Buffer’s key to success: Scalable customer collaboration to build a winning product

In just 5 years since Buffer got its start in 2010, it has become the go-to social media tool for marketers. An easy-to-use social media scheduling and management platform, it helps marketers save time by scheduling and publishing content across multiple social media accounts at once. Buffer also offers tools to help with content curation and provides rich analytics that enable marketers and agencies to track engagement and identify their most successful posts. As of this writing (January 2016), Buffer has more than 3 million registered users.

Buffer is also well-known for its radically transparent culture. The company’s blog has a section specifically dedicated to all the information they’ve shared, including their employees’ salaries. It’s only natural Buffer wanted to extend this transparency to their product development process.

The first step for feature development

In Buffer’s early days, founder and CEO Joel Gascoigne personally reached out to new customers to learn more about them and their needs. As it grew, the company’s dedication to maintaining personal relationships with customers carried on. The team wanted to find a way for their growing community to easily suggest and vote for improvements to the platform. Finding a solution that was both scalable and transparent was very important — they found UserVoice to be a great fit.

According to Buffer Customer Development and UX Researcher, Tom Dunn, UserVoice provides customers with many channels for sharing feedback and feature requests, and is “the first step to narrow down [feature] options.” The team uses UserVoice to collect qualitative feedback that not only provides validation but also more understanding around each request.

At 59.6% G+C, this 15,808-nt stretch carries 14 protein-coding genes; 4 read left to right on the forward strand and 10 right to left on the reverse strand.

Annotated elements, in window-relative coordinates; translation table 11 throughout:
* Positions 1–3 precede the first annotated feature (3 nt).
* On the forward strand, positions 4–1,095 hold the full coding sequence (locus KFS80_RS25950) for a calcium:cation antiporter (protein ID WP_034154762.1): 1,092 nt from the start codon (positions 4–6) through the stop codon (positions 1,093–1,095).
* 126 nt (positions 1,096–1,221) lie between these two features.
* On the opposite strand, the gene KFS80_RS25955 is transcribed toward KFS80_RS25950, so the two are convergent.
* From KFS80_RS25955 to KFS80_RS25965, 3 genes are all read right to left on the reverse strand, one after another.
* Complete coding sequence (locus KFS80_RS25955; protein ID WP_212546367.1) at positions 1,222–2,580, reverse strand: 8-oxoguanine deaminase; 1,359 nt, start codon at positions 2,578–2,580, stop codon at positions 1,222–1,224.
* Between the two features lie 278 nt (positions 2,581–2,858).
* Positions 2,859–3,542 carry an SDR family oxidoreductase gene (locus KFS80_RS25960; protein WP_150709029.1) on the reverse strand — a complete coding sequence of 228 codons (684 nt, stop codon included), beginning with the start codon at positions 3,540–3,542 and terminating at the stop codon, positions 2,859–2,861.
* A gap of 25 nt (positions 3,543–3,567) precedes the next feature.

“It’s amazing to see customer comments and votes on feature ideas. It adds another layer of context and helps us to make the biggest impact with what we have,” says Tom. He says that it’s this sort of “mutual collaboration” between customers and Buffer that helps them develop tools that their users really need.

One standout example of this kind of collaboration was in 2015, when Buffer’s Happiness Team received several support tickets asking why Buffer didn’t have video support for Twitter. Tom’s team leveraged UserVoice to validate the idea, noting that many other customers had requested the same feature. Adding another layer of validation, they worked with their data engineers to see how many customers were uploading YouTube links in their tool. Tom then reached out to one vocal, savvy customer to brainstorm design ideas, even sharing and discussing early feature concepts.

“Through on-going collaboration, our customers saw initial requests turn into a powerful feature and it felt amazing to essentially partner up with customers to build something that solves their problems,” says Tom.

UserVoice was a fundamental component of Buffer’s customer collaboration and validation process, helping them to arrive at a product solution that satisfied their customers’ video needs.

Collaboration prevents waste

UserVoice gives Buffer the confidence that they are making the right decisions and the knowledge that they are solving actual problems for their customers.

Says Tom, “An hour of customer development or research or user testing can save us 10 hours of engineering time … I think it really kind of eliminates waste. We’re not building things focused purely on our own assumptions, but we really push for customer validation, so that we make sure anything we build is something that customers actually need and solving an actual problem.”

To support their growth and long term success, Buffer will continue to do what’s worked well for them since day one: Maintaining a sharp focus on customer happiness by listening carefully to customer input when building new features.

"We’re not building things focused purely on our own assumptions, but we really push for customer validation, so that we make sure anything we build is something that customers actually need and solving an actual problem."

Tom Dunn Customer Development and UX Researcher

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